In Sting, Many ‘Predatory’ Science Journals Accept Fake Editor
Another glimpse into the ugly side of science publishing
Frustrated by constant requests to serve as editors for less-than-reputable scientific journals, a team of Polish researchers decided to try to game the system. They were disturbed by how successful they were.
Mixed in among the well-respected journals, today there are a number of legitimate-seeming publications on the surface that often don’t exist to publish good science but instead to collect publication “fees.” While some legitimate, selective journals may also require scientists to submit a fee with their paper, others will publish pretty much whatever they get in order to collect them. These so-called “predatory” journals often publish work with little of the expected vetting or peer review. Meanwhile, stressed out scientists under pressure to publish their work might welcome any acceptance letter.
One of the key ways that these journals seek to appear legitimate is by listing prestigious scientists as members of their editorial boards. Unlike their corollaries at top journals like Science or Nature, editors of predatory journals might not properly vet a particular submission; sometimes, they are not experts in that given field at all.
Four psychologists from the University of Wrocław in Poland were fed up with the constant requests to serve as these kinds of editors. So, according to an editorial published Wednesday in Nature, they decided to perform a sting.
In 2015, the researchers created a persona named Anna O. Szust (the last name means “fake” in Polish). They wrote up a CV complete with fake scientific degrees and a faculty web page, attributed fake book chapters to her, and decked out her online presence with profiles on Academia.edu, Google Plus and Twitter. The profile was, intentionally, “dismally inadequate for a role as editor,” the researchers write—there were no journal articles attributed to her, and an online search for her supposed book, or even its invented publisher, would come up empty.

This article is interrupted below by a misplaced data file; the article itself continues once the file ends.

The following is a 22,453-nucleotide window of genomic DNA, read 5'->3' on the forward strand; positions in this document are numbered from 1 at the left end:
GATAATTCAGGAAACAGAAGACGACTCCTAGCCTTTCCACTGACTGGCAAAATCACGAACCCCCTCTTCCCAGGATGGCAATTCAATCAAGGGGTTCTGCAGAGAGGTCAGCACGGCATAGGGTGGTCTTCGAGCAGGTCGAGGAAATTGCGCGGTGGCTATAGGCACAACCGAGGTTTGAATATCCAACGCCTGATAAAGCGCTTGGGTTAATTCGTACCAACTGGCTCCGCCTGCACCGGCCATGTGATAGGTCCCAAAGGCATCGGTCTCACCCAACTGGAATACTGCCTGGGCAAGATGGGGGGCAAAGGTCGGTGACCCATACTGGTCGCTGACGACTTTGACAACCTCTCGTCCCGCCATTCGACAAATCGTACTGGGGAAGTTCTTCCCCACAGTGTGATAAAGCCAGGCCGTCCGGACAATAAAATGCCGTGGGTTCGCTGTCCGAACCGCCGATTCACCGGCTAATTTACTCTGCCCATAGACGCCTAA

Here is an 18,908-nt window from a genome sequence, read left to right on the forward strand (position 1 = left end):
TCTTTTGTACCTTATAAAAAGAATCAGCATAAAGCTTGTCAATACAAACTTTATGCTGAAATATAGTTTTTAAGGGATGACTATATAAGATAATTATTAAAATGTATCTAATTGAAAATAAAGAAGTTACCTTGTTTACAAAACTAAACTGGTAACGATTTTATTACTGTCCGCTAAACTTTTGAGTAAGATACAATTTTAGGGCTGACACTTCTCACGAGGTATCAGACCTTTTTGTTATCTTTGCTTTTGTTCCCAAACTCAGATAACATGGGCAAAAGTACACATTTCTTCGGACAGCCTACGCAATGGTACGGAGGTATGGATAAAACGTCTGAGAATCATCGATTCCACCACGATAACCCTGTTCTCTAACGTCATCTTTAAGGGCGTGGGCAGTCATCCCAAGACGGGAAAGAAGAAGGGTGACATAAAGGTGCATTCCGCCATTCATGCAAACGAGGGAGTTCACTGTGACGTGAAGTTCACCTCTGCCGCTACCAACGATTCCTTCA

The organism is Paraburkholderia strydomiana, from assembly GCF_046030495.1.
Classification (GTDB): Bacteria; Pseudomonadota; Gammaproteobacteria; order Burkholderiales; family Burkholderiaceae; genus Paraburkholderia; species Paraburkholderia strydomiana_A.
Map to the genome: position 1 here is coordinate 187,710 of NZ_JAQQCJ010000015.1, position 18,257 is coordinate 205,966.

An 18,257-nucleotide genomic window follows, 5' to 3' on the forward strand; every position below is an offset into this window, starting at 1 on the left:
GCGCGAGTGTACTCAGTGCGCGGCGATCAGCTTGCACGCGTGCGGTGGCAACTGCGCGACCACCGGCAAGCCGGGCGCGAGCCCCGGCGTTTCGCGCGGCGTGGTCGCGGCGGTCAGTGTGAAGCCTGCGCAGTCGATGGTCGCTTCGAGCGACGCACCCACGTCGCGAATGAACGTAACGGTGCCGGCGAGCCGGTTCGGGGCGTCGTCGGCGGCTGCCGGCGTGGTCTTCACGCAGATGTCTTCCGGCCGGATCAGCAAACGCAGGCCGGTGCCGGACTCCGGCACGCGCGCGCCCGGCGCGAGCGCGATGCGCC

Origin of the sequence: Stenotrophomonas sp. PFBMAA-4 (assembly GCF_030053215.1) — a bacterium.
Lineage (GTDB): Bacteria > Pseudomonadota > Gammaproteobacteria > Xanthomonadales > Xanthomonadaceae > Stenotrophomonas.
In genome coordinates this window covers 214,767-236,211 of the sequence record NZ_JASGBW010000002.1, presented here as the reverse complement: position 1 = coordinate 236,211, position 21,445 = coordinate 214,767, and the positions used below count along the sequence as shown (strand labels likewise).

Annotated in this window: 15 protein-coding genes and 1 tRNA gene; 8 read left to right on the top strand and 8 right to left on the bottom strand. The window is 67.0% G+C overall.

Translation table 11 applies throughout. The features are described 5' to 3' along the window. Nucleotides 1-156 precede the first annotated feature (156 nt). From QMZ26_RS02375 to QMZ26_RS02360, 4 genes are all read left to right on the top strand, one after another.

“Szust” sent her CV and cover letter to 360 journals, some well respected, some not, to apply for an editor position. Forty-eight journals, most of them less reputable, accepted her quickly and with nearly no vetting, the said. Four immediately made her editor-in-chief. Another dozen said they would accept her on the condition that she organize a conference, or that she pay a fee or donation to the journal, or submitted her own papers, sometimes for an additional fee. And though some journals the researchers considered predatory acted as they should have by further evaluating Szust’s credentials, “such titles were by far the most likely to accept an unqualified candidate and to try to profit from her,” the researchers write.
Despite the researchers’ emails to journals explaining their deception and withdrawing Szust from the boards to which she had been appointed, at the time of the study’s submission 11 journals still had her name listed on their web sites, including one to which the researchers did not apply.
This isn’t the first investigation in recent years to reveal an ugly side of science publishing—in 2015, a journalist published a bogus study to a fake journal, which was then covered extensively by the press. In that case, as in this one, the researchers behind the stunt hope to bring greater awareness to problems of the industry and to help scientists avoid being duped.
Though the researchers behind this study did not name the journals that played into their scheme, they note that various lists, such as the Directory of Open Access Journals, Journal Citation Reports, and, formerly, Beall’s List, can help scientists make sure journals are legit before they submit their study, or their money.